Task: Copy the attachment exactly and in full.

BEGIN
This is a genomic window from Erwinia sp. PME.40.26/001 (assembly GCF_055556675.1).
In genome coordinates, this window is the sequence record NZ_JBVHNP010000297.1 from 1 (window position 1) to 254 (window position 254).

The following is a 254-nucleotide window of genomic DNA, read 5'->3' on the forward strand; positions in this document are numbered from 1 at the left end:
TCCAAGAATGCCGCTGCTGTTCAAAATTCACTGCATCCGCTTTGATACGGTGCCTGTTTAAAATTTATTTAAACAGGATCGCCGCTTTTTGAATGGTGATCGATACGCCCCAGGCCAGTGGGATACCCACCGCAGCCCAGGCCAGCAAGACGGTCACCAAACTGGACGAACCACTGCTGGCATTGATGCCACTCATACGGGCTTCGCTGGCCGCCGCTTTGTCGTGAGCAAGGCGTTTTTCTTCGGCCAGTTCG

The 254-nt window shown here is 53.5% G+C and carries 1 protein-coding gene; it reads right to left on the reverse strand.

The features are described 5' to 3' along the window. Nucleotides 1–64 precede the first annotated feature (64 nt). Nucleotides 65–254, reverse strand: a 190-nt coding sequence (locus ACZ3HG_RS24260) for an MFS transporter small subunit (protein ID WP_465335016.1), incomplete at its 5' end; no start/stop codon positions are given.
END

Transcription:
This is a genomic window from Erwinia sp. PME.40.26/001 (assembly GCF_055556675.1).
In genome coordinates, this window is the sequence record NZ_JBVHNP010000297.1 from 1 (window position 1) to 254 (window position 254).

The following is a 254-nucleotide window of genomic DNA, read 5'->3' on the forward strand; positions in this document are numbered from 1 at the left end:
TCCAAGAATGCCGCTGCTGTTCAAAATTCACTGCATCCGCTTTGATACGGTGCCTGTTTAAAATTTATTTAAACAGGATCGCCGCTTTTTGAATGGTGATCGATACGCCCCAGGCCAGTGGGATACCCACCGCAGCCCAGGCCAGCAAGACGGTCACCAAACTGGACGAACCACTGCTGGCATTGATGCCACTCATACGGGCTTCGCTGGCCGCCGCTTTGTCGTGAGCAAGGCGTTTTTCTTCGGCCAGTTCG

The 254-nt window shown here is 53.5% G+C and carries 1 protein-coding gene; it reads right to left on the reverse strand.

The features are described 5' to 3' along the window. Nucleotides 1–64 precede the first annotated feature (64 nt). Nucleotides 65–254, reverse strand: a 190-nt coding sequence (locus ACZ3HG_RS24260) for an MFS transporter small subunit (protein ID WP_465335016.1), incomplete at its 5' end; no start/stop codon positions are given.